Africa Media Review for August 7, 2020

Total Confirmed Coronavirus Cases in Africa Pass 1 Million

More than 1 million people in Africa have been infected by the Covid-19 virus, health authorities on the continent have announced. Confirmed Covid cases in African countries have risen fivefold in the the past two months and more than doubled in July. The landmark of 1 million cases will raise new concerns that frail healthcare systems will be overwhelmed as the infectious disease hits populations already weakened by poor diet or other illnesses. According to the African Union’s Centres for Disease Control and Prevention (CDC), more than 700,000 have recovered from the disease so far, and 22,000 have died. There are widespread concerns that official figures represent only a fraction of the casualties of Covid-19 on the continent. … “The continent is at a pivotal point,” said Dr Matshidiso Moeti, the WHO’s regional director for Africa, last week. “The virus has spilled out of major cities and spread into distant hinterlands. Countries need to keep apace and urgently decentralise their key response services. We can still stop Covid-19 from reaching full momentum, but the time to act is now.” The Guardian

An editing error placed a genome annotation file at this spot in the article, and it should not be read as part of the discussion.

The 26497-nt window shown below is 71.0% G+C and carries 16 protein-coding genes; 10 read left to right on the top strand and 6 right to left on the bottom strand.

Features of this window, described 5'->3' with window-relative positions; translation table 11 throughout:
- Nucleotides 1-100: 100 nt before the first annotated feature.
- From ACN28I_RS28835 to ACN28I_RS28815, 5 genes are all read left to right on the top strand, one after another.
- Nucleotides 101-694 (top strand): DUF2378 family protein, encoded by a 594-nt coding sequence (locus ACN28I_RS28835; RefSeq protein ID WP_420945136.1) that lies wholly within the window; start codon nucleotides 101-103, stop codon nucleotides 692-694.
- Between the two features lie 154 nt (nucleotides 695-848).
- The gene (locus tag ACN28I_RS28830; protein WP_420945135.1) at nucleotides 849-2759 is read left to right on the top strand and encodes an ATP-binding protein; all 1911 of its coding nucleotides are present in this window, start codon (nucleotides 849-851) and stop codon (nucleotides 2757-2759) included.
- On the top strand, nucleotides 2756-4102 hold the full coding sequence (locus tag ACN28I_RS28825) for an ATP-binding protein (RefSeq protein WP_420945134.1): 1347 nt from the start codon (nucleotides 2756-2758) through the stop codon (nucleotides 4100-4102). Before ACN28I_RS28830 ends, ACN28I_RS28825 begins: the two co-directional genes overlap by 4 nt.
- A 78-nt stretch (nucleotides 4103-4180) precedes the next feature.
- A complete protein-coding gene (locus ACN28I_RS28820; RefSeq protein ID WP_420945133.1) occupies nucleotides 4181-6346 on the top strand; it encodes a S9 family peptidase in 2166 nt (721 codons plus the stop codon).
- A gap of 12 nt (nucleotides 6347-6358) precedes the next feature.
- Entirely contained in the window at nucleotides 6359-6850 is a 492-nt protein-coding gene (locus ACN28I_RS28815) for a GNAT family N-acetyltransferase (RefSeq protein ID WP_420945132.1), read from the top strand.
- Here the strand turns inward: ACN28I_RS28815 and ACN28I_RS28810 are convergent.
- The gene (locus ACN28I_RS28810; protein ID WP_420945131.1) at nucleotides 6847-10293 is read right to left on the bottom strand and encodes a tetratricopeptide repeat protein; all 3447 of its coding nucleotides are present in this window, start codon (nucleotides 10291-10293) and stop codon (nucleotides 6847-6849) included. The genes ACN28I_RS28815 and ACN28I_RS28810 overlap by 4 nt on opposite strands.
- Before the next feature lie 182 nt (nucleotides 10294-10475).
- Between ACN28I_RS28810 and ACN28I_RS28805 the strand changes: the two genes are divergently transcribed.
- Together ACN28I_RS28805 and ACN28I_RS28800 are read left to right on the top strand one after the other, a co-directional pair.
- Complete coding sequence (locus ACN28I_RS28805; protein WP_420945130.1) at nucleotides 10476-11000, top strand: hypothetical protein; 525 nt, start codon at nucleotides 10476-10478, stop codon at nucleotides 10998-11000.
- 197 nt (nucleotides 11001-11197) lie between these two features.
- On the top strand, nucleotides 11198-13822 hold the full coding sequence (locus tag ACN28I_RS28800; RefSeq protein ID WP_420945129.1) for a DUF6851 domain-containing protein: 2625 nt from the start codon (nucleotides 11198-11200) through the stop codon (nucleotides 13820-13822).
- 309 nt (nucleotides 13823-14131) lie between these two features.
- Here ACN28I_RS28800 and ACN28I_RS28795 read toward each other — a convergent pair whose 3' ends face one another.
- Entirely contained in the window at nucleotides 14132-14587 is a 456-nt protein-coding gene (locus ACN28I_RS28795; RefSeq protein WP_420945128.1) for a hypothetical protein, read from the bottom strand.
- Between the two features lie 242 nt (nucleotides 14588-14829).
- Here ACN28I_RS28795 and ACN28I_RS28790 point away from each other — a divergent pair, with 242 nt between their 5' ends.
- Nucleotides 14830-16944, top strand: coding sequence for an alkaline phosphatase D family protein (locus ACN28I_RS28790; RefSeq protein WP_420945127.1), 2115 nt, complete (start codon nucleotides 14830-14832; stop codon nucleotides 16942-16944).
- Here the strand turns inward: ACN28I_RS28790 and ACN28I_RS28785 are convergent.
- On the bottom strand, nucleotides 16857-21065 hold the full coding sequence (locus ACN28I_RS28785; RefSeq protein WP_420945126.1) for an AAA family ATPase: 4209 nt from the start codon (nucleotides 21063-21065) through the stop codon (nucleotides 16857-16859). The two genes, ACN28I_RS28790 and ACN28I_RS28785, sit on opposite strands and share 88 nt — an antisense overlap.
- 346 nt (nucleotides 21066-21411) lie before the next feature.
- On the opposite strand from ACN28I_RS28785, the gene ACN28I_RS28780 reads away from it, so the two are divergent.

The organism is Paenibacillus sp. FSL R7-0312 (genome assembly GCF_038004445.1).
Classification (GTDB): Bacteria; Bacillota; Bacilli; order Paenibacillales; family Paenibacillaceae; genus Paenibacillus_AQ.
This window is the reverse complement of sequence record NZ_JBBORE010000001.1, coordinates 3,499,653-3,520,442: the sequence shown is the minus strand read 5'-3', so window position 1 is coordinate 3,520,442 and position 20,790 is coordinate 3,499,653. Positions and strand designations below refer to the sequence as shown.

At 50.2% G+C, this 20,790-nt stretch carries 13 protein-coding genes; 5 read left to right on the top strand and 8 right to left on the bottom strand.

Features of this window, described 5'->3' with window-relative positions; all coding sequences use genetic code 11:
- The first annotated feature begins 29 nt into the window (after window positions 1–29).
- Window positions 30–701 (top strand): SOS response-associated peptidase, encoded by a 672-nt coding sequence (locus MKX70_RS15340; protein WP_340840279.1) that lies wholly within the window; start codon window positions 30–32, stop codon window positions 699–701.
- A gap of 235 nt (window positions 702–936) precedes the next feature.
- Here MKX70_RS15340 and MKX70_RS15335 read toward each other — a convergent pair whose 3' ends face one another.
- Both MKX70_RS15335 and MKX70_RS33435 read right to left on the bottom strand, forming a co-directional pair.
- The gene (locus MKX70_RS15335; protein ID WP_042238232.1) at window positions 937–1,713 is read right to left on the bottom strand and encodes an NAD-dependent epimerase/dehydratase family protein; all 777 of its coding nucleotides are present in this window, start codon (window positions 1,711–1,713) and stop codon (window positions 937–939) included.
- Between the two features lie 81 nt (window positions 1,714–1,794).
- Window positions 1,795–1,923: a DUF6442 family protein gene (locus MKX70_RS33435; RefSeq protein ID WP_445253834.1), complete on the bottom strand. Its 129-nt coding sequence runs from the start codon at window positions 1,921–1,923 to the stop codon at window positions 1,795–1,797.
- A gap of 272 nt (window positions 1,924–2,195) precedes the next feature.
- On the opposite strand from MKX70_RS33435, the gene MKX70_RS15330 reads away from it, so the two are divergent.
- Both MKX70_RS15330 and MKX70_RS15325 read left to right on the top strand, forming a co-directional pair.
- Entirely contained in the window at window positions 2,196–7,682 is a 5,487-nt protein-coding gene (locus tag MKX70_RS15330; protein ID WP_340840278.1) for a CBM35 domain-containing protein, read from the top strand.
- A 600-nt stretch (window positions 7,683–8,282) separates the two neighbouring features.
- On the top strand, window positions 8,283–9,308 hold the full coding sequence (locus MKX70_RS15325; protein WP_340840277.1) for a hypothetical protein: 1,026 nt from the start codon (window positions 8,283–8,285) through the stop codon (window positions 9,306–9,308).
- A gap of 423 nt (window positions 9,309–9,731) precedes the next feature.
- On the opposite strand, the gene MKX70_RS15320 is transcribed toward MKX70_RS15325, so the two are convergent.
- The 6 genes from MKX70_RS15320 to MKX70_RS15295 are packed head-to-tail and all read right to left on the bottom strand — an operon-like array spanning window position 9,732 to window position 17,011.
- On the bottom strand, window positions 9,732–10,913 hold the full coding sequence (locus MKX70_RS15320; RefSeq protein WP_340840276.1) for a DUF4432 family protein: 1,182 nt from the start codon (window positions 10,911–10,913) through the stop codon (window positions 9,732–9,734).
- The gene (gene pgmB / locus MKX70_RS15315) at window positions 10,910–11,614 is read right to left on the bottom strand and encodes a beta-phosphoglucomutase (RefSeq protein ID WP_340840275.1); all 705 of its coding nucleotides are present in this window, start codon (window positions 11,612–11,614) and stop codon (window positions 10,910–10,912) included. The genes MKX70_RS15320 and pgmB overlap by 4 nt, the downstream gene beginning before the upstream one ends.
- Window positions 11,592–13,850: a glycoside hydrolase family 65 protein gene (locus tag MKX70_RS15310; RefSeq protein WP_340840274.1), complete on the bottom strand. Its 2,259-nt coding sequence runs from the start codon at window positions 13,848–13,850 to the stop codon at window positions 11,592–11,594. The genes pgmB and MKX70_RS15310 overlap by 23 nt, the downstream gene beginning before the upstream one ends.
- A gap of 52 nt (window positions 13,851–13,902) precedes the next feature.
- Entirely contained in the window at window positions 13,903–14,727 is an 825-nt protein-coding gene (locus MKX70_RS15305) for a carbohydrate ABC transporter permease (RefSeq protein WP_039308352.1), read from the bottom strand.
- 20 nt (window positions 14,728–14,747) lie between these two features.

Niger Lost Tens of Millions to Arms Deals Malpractice, Leaked Report Alleges

More than $100m of public money in Niger, one of the world’s poorest countries and a key regional recipient of western aid, was wasted in a series of potentially corrupt international arms deals, a leaked official document alleges. A confidential government audit of defence spending found that at least $137m had been lost due to malpractice over an eight-year period ending in 2019. The report by the Inspection Générale des Armées, an independent body that audits Niger’s armed forces, said much of the equipment sourced from international firms in Russia, Ukraine, China and elsewhere was overpriced, had not been delivered or had been purchased without going through a genuine competitive bidding process. … Public prosecutors in Niger are investigating the findings, which have become part of a bitter political battle before presidential and legislative elections scheduled for later this year. The Guardian

Nearly 150 Extrajudicial Killings by Malian, Burkinabe Troops between April and June – UN

Almost 150 people were extrajudicially killed by Malian and Burkinabe security forces in Mali between April and June, the UN said on Thursday. … The Mali-based United Nations mission, MINUSMA, reported “an increase in serious human rights violations attributable to the Malian security forces”, which it held responsible for 94 such killings over the three-month period. The quarterly report also found 50 extrajudicial killings in late May by Burkina Faso troops in the village of Boulkessi, and settlements close to the nation’s Mali border. The UN report said the army targeted numerous terrorist elements in central Mali, as well as sometimes conducting “reprisal operations against civilian populations,” accused of supporting jihadists. AFP